It’s the standard educated-but-edgy hot take on masks: They’re here to stay. The most recognizable symbol of the COVID-19 pandemic will carry over beyond this year, becoming a part of our everyday lives.
This argument is flawed. Masks are not here to stay, and will be gone within the next four months. We will not be wearing masks once this pandemic is over.
At the heart of the argument that says masks will stay post-pandemic is the idea of path dependency — that because something has happened in the past, it will stay because of a resistance to change. It’s a valid argument, and a popular theory in political science.
It also may end up being true for many parts of our pandemic life. There is likely to be many companies that never return to the office, and an increase in online learning from what we saw before the pandemic. (In New Hampshire, there’s even a charter school that offers high school degrees entirely online.)
There are other innovations that will likely follow the model of path dependency and remain in our lives for years to come. Zoom will remain popular for virtual meetings. Government support, like stimulus checks, will become more of a norm.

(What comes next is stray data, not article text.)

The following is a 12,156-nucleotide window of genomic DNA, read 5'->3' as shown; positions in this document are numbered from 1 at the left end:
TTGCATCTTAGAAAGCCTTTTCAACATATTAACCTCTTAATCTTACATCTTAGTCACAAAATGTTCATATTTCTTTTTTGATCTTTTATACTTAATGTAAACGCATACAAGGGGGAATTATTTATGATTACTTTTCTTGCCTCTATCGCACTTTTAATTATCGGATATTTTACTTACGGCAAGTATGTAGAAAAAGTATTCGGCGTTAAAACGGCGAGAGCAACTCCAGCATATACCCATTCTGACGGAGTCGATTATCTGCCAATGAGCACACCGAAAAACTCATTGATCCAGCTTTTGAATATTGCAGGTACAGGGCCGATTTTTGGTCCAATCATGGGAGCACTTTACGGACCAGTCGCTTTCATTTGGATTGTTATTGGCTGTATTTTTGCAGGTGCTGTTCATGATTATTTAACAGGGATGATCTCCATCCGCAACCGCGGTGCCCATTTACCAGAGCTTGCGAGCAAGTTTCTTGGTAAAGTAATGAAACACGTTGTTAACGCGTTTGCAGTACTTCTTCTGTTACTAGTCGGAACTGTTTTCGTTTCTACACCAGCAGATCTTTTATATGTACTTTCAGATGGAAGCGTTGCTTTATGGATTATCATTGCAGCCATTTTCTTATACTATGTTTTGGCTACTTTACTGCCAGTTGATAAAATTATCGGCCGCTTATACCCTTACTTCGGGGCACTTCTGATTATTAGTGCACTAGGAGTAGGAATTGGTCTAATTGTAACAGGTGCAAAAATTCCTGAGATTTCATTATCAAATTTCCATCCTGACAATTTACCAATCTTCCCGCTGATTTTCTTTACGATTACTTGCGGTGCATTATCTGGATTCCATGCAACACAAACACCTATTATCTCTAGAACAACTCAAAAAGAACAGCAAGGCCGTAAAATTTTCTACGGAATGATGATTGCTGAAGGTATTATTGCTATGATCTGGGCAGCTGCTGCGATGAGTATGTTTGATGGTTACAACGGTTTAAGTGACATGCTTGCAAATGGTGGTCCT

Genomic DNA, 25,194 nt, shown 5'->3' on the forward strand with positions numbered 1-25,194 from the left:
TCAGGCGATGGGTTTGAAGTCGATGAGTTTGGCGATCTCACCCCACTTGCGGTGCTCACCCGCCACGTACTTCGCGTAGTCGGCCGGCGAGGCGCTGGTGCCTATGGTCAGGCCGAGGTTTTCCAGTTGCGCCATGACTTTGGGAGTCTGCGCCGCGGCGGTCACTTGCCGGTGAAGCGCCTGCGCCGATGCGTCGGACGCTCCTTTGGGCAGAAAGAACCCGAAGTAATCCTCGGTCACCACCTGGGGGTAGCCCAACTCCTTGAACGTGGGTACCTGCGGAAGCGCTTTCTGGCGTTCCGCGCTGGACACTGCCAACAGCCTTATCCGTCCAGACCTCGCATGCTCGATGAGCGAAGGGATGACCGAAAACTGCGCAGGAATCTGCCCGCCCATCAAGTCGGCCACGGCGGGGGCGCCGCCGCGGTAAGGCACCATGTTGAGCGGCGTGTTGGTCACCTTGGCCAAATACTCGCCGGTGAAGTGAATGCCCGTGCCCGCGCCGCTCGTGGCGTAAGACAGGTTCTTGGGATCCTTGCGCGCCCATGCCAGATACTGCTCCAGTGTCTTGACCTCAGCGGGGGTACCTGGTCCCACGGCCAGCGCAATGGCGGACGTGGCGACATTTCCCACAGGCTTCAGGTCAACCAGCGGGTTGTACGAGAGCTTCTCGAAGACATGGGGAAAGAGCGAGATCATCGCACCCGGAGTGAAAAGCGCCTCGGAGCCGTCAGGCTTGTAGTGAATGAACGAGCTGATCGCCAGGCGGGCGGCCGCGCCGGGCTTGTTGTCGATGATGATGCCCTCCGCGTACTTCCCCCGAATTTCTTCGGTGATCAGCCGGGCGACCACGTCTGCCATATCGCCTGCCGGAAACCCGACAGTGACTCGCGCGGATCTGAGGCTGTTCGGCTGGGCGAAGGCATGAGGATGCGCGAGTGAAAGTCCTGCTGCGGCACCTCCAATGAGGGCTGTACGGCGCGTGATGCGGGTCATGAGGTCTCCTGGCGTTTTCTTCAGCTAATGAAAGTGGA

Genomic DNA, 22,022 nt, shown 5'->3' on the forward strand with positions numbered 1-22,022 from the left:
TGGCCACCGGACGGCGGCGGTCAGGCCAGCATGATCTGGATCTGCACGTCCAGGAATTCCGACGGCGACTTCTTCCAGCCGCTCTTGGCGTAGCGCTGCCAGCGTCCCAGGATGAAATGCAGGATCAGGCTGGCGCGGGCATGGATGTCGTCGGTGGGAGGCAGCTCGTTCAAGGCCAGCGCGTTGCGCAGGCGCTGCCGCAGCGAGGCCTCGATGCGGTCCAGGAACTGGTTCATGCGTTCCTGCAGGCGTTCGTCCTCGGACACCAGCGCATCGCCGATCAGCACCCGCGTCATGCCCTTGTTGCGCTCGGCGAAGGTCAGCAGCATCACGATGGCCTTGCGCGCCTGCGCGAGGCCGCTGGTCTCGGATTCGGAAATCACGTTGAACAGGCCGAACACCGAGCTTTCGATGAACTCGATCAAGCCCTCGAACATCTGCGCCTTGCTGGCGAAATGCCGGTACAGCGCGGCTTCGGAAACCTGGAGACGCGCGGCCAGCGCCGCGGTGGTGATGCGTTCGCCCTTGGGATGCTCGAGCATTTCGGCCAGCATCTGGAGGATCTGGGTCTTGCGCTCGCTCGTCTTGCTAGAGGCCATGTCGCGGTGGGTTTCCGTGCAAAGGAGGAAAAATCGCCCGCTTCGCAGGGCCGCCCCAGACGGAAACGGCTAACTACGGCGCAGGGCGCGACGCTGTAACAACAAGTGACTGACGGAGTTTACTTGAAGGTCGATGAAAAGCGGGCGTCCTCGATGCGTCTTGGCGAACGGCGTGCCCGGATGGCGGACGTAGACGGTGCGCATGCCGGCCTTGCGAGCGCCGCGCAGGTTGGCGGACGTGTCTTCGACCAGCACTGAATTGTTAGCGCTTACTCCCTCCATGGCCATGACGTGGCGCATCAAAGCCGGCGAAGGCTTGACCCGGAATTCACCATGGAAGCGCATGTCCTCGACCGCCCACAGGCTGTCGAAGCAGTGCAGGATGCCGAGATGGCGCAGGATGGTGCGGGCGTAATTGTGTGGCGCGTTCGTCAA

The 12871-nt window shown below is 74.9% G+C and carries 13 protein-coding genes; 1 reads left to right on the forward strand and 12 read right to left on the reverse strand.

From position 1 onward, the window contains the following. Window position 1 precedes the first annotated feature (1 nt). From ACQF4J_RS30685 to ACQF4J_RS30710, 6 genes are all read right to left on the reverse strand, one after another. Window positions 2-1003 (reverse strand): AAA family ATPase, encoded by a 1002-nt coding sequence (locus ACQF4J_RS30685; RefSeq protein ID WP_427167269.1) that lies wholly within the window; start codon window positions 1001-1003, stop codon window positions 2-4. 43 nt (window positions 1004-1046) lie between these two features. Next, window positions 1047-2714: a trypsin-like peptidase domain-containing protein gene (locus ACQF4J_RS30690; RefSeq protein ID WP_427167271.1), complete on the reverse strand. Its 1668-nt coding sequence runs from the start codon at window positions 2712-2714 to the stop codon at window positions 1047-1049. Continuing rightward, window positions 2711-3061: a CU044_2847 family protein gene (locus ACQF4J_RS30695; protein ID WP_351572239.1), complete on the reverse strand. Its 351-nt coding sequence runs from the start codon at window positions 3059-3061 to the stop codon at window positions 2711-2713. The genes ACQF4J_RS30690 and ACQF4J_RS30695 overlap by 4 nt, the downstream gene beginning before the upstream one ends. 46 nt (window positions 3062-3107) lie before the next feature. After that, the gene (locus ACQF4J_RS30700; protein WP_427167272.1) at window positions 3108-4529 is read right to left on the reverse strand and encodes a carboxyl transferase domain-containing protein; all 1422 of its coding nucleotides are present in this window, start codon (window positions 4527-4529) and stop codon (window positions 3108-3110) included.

I’m sure people will also be more cautious to go out in public when they’re sick, and may even start wearing masks when doing so.
But the idea that masks will become a permanent installment in our lives, regardless of whether someone is sick or not, is absurd.
Even though other countries have long adopted wearing masks in public as a cultural norm, this is something that will not become the norm in America. That’s not to say mask wearing wouldn’t help limit the spread of infectious diseases like the common cold or influenza. It’s just not something that’s going to happen.
Whereas other pandemic developments are seen as innovations — the at-home workplace, for example — masks are not in the same category. For better or for worse, they were always viewed as a restriction, not an innovation.
As such, when we talk about lifting social distancing or capacity restrictions, we inherently discuss mask restrictions, too. It’s viewed as one and the same — a hindrance on the quality of our everyday lives.
And even though masks do have public health benefits, they are a cosmetic hindrance. They’re uncomfortable. They make it harder to communicate. They remind us of the pain of the pandemic.
In a post-pandemic world, masks will be the first thing abandoned by Americans. We’re already seeing this, as the CDC releases new guidance indicating that vaccinated people don’t need to wear masks outside in most circumstances.
For better or for worse, masks will not be part of our long-term future.
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